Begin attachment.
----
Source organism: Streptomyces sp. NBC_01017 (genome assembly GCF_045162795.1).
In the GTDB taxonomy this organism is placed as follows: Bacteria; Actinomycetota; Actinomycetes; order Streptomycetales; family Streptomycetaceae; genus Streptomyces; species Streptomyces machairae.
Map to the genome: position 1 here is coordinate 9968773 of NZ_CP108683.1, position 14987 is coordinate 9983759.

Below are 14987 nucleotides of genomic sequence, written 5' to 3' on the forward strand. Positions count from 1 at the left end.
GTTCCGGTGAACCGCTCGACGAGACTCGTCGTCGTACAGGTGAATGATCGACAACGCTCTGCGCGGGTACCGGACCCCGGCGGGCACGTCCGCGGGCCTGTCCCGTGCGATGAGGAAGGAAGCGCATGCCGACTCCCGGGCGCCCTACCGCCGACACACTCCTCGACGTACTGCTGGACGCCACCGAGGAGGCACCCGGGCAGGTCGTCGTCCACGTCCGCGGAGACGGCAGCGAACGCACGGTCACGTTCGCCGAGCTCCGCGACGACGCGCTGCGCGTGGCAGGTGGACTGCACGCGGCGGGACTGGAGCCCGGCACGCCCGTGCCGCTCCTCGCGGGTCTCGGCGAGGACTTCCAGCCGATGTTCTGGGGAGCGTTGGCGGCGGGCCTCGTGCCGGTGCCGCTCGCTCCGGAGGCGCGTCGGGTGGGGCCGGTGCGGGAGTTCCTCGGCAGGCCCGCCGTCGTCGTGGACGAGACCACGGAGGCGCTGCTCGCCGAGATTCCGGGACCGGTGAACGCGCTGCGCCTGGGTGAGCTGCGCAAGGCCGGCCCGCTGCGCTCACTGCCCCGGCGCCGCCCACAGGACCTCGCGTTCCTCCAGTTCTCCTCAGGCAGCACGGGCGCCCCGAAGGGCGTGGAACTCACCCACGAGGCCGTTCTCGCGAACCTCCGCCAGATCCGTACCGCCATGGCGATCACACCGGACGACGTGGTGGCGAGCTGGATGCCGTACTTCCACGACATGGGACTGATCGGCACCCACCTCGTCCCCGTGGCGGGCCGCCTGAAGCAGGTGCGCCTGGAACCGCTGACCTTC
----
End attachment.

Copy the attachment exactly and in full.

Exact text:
Source organism: Streptomyces sp. NBC_01017 (genome assembly GCF_045162795.1).
In the GTDB taxonomy this organism is placed as follows: Bacteria; Actinomycetota; Actinomycetes; order Streptomycetales; family Streptomycetaceae; genus Streptomyces; species Streptomyces machairae.
Map to the genome: position 1 here is coordinate 9968773 of NZ_CP108683.1, position 14987 is coordinate 9983759.

Below are 14987 nucleotides of genomic sequence, written 5' to 3' on the forward strand. Positions count from 1 at the left end.
GTTCCGGTGAACCGCTCGACGAGACTCGTCGTCGTACAGGTGAATGATCGACAACGCTCTGCGCGGGTACCGGACCCCGGCGGGCACGTCCGCGGGCCTGTCCCGTGCGATGAGGAAGGAAGCGCATGCCGACTCCCGGGCGCCCTACCGCCGACACACTCCTCGACGTACTGCTGGACGCCACCGAGGAGGCACCCGGGCAGGTCGTCGTCCACGTCCGCGGAGACGGCAGCGAACGCACGGTCACGTTCGCCGAGCTCCGCGACGACGCGCTGCGCGTGGCAGGTGGACTGCACGCGGCGGGACTGGAGCCCGGCACGCCCGTGCCGCTCCTCGCGGGTCTCGGCGAGGACTTCCAGCCGATGTTCTGGGGAGCGTTGGCGGCGGGCCTCGTGCCGGTGCCGCTCGCTCCGGAGGCGCGTCGGGTGGGGCCGGTGCGGGAGTTCCTCGGCAGGCCCGCCGTCGTCGTGGACGAGACCACGGAGGCGCTGCTCGCCGAGATTCCGGGACCGGTGAACGCGCTGCGCCTGGGTGAGCTGCGCAAGGCCGGCCCGCTGCGCTCACTGCCCCGGCGCCGCCCACAGGACCTCGCGTTCCTCCAGTTCTCCTCAGGCAGCACGGGCGCCCCGAAGGGCGTGGAACTCACCCACGAGGCCGTTCTCGCGAACCTCCGCCAGATCCGTACCGCCATGGCGATCACACCGGACGACGTGGTGGCGAGCTGGATGCCGTACTTCCACGACATGGGACTGATCGGCACCCACCTCGTCCCCGTGGCGGGCCGCCTGAAGCAGGTGCGCCTGGAACCGCTGACCTTC